IoT Glossary

What is HLR?

Home Location Register (HLR) is a database for managing subscribers on 2G & 3G networks.

What is a HLR?

A HLR (Home Location Register) is a database for managing subscribers on 2G and 3G networks. For IoT initiatives, this database helps ensure that only authenticated and authorised users and devices can access your services.

What is HLR?

Every 2G and 3G network operator maintains its own Home Location Register: a network database that contains certain details for each customer/subscriber. On 4G networks, a master database known as a Home Subscriber Service (HSS) performs this role. For 5G, this is managed by a Unified Database Server.

How does a HLR work?

Let’s say an equipment monitor (Device A) needs to transmit data to another device (Device B) on a 2G network:

  • The transmission signal from Device A is picked up by a local Transceiver Station and relayed to a Base Station Controller (BSC).
  • The BSC then relays an access request to the local Mobile Switching Center (MSC), which is essentially a control center for authorising connections between devices.
  • The MSC accesses the HLR to verify if Device A is authorised to use the network. If it is authorised, access is approved.
  • If Device B is on the same network as Device A, the MSC also uses the HLR to check whether Device B is authorised to connect. If Device B is on a different network, the MSC sends the request to the other network’s MSC. That network will have its own HLR to check whether Device B is authorised to connect.

What information does the HLR contain?

There two most important pieces of information are as follows:

  • IMSI (International Mobile Subscriber Identity): this is the unique identifier of each subscriber identity module (SIM) authorised to access the network.
  • MSISDN (Mobile Station International Subscriber Digital Network): the number used to connect with a specific subscriber. Unlike the IMSI, an MSISDN is not locked to a particular SIM card.

Each device within an IoT network will have a unique MSISDN. Especially if your devices are meant to be used on the move, or deployed in lots of different locations, it makes sense if they can connect to whichever network offers the best signal. So it may make sense to equip your devices with multi-IMSI SIM cards, which will allow them to connect to a wide range of networks.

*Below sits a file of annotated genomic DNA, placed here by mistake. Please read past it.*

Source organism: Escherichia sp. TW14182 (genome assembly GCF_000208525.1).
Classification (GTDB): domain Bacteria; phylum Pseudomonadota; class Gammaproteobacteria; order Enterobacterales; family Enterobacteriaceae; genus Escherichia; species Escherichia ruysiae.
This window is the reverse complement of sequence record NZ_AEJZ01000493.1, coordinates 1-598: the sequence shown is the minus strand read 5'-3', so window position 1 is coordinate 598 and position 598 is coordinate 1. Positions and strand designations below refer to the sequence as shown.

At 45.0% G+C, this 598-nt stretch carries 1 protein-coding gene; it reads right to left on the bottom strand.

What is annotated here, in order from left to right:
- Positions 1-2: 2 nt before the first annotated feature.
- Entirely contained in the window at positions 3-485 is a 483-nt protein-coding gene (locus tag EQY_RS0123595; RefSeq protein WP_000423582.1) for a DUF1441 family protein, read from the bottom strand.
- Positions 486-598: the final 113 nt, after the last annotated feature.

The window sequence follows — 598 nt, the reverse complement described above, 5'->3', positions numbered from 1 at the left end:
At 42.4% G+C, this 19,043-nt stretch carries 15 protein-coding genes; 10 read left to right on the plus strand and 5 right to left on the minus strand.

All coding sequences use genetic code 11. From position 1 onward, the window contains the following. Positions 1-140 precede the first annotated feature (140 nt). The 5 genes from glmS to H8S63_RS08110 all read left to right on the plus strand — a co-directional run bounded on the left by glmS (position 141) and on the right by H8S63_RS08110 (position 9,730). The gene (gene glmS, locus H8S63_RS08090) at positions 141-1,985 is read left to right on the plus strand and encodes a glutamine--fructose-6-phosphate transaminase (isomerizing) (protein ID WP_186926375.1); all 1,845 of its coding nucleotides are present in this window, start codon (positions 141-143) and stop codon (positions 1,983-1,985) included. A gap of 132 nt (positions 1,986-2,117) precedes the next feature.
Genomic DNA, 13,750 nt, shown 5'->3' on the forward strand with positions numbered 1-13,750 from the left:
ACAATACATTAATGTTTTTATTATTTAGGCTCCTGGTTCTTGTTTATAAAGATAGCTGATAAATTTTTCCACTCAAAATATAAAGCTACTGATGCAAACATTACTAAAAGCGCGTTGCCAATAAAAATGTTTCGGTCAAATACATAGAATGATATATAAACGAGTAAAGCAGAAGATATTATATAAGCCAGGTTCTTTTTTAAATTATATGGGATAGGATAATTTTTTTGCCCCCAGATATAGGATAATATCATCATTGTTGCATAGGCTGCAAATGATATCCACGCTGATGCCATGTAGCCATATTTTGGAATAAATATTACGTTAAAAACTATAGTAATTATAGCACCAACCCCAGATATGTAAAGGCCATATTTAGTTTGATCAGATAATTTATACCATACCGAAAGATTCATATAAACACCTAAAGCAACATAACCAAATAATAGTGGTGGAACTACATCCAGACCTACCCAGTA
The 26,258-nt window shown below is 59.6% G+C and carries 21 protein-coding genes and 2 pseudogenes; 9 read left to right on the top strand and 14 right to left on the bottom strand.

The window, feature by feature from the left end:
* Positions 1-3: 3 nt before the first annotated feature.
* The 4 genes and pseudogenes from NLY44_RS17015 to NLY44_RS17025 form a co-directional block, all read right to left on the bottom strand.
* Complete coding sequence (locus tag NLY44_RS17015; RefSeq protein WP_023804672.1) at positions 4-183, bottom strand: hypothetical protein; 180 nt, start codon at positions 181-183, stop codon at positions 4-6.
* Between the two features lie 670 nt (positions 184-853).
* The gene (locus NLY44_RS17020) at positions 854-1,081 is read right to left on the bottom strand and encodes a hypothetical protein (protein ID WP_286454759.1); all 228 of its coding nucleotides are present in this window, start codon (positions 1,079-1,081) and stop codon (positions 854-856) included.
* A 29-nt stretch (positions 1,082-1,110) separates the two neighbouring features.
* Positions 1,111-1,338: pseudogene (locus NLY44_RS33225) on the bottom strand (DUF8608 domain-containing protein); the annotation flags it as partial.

The benefits of HLR

Subscriber management

Within a single IoT ecosystem, access requirements can vary. Take a logistics system, for instance. Some employees might need access to limited data readings linked to equipment and fleet condition. Others may require access to a much wider range of Big Data across the business, to optimise operations. An HLR allows you to set up and manage different access tiers.

Likewise, for a public-facing system, a customer may have paid for certain services, but not others. The HLR can differentiate between these different levels and enable access accordingly. If a customer (or employee) leaves, they are removed from the HLR, keeping you in control of network access.

Location tracking

By sending out Tracking Area Updates (TAUs), the network can periodically check the last known location of a device. This is then stored in the HLR. This location tracking is useful for establishing a pricing structure based on region.

Disadvantages of HLR


A HLR contains sensitive information about subscribers, such as their location, how they can be contacted, and the services they are allowed to access. If threat actors were to gain access to the HLR, information obtained could be used for a variety of attacks, including financial fraud and identity theft.

You need to ensure suitable measures are in place to ensure your IoT network is secure. This may include a firewall to identify and filter out malicious messages, a Virtual Private Network (VPN), and authentication measures (e.g. username and password combinations) for individual devices.


HLR databases are components of 2G and 3G networks. However, in many regions – including the U.S., Europe and Australia – both of these networks look set to be phased out over the coming years. Setting up a new 2G or 3G network at this stage opens up the likelihood of having to incur further reconfiguration costs later on.

Learn more about your local 3G sunset dates…

View sunset dates for networks

Find out more

For an expert assessment of your connectivity needs and to discover the best fit M2M options for your business, speak to Wireless Logic today.

Learn more about 2G/3G Sunsetting here.

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